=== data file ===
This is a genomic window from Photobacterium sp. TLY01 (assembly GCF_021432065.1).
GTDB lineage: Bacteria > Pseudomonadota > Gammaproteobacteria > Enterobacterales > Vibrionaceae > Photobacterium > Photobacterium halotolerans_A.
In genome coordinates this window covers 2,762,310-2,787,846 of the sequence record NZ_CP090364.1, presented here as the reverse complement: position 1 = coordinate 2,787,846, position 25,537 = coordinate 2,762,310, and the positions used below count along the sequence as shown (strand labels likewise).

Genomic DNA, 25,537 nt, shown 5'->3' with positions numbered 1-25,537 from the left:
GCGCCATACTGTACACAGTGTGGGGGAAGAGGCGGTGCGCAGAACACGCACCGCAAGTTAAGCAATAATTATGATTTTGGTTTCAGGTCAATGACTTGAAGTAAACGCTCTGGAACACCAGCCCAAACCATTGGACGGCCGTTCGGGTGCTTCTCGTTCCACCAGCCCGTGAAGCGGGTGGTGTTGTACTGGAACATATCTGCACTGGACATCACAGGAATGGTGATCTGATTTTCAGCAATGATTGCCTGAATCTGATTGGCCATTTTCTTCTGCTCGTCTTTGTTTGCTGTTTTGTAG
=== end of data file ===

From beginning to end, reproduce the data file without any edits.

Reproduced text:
This is a genomic window from Photobacterium sp. TLY01 (assembly GCF_021432065.1).
GTDB lineage: Bacteria > Pseudomonadota > Gammaproteobacteria > Enterobacterales > Vibrionaceae > Photobacterium > Photobacterium halotolerans_A.
In genome coordinates this window covers 2,762,310-2,787,846 of the sequence record NZ_CP090364.1, presented here as the reverse complement: position 1 = coordinate 2,787,846, position 25,537 = coordinate 2,762,310, and the positions used below count along the sequence as shown (strand labels likewise).

Genomic DNA, 25,537 nt, shown 5'->3' with positions numbered 1-25,537 from the left:
GCGCCATACTGTACACAGTGTGGGGGAAGAGGCGGTGCGCAGAACACGCACCGCAAGTTAAGCAATAATTATGATTTTGGTTTCAGGTCAATGACTTGAAGTAAACGCTCTGGAACACCAGCCCAAACCATTGGACGGCCGTTCGGGTGCTTCTCGTTCCACCAGCCCGTGAAGCGGGTGGTGTTGTACTGGAACATATCTGCACTGGACATCACAGGAATGGTGATCTGATTTTCAGCAATGATTGCCTGAATCTGATTGGCCATTTTCTTCTGCTCGTCTTTGTTTGCTGTTTTGTAG